BURLINGTON, Vt. – Next week, Burlington City Council is expected to vote on the 2021 city budget, which calls for $1.9 million in cuts at the Burlington Police Department.
After lengthy internal discussions on the impact of the proposed cuts, Interim Police Chief Jon Murad went into the details at Tuesday’s Burlington Police Commission meeting,
“Ten percent cuts for us mean that we lose 12 unfilled positions,” Murad said. “That not only means that the BPD can’t grow, but it also reduces our ability to prevent attrition by leaving no buffer for replacement officers
Murad said the proposal by Mayor Miro Weinberger would cut the department’s training by 70 percent, placing the department “on the razors edge of being able to maintain our current level of service.”
Over the last two weeks, hundreds of people have called in to public forums at various city meetings to request a steeper 30 percent budget cut along with other demands set forth by the Vermont Racial Justice Alliance.
Speaking at Wednesday’s Ward 4 and 7 NPA meeting, city councilors said they’re taking everything into consideration.
“They’ve been advocating and providing perspective about the issue itself,” said Ali Dieng, Ward 7 City Councilor. “This is what we want, this is how business should be done.”
“We’re listening, we’re hearing, and we’ll have to wrestle it out the next week or so, the plan is to try and make a decision on Monday night,’ said Sarah Carpenter, Ward 4 City Councilor.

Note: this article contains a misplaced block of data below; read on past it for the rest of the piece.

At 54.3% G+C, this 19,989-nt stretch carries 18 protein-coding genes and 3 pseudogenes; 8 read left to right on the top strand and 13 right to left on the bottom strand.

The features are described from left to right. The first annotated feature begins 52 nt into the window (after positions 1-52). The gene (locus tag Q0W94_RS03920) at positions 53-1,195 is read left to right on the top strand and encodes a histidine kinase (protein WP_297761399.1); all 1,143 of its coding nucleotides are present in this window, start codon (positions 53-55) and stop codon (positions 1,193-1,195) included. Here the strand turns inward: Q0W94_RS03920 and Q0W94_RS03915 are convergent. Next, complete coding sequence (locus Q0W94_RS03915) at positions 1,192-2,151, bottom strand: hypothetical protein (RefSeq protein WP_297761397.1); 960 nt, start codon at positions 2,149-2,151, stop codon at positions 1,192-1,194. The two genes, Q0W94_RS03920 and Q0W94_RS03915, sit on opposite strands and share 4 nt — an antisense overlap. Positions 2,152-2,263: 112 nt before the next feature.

Some on the Burlington Police Commission, including Chair Jabulani Gamache, are in favor of the proposed cuts. He took questions from residents at Wednesday’s NPA meeting.
“Do I honestly think they could be implemented overnight? I do not think so,” Gamache said. “We can absolutely shift the budget to more social services to deal with transient homeless problems in our downtown area and people who suffer from mental health crises.”
Along with widespread calls for deeper budget cuts, there have been demands from the public regarding the firing of officers Jason Bellavance, Cory Campbell and Joseph Corrow over use of force incidents.
At Tuesday’s police commission meeting, Gamache was planning to discuss a statement that if enacted may have called on those officers to resign.
City Attorney Eileen Blackwood halted the discussion, insisting that as agents of the city, the commission needs to “stay impartial” and refrain from “comments about officers that can be seen as negative or derogatory.”
Shireen Hart, vice chair of the Burlington Police Commission, couldn’t go into specifics at Wednesday’s NPA meeting, but spoke broadly about use of force incidents.
“I can say that a review of a case we reviewed a year ago versus a review currently would be a very different look based on the policies and what was available to us.”
If the city’s budget passes, Burlington Police Department’s officer capacity would be reduced from 105 to 93. Parking enforcement would also be shifted over to the Department of Public Works.
It would be a 10.2 percent drop in the police department’s overall budget, and Mayor Weinberger intends to put $300,000 toward a new fund for racial equity and police transformation, with the remaining $800,000 going toward reducing the deficit.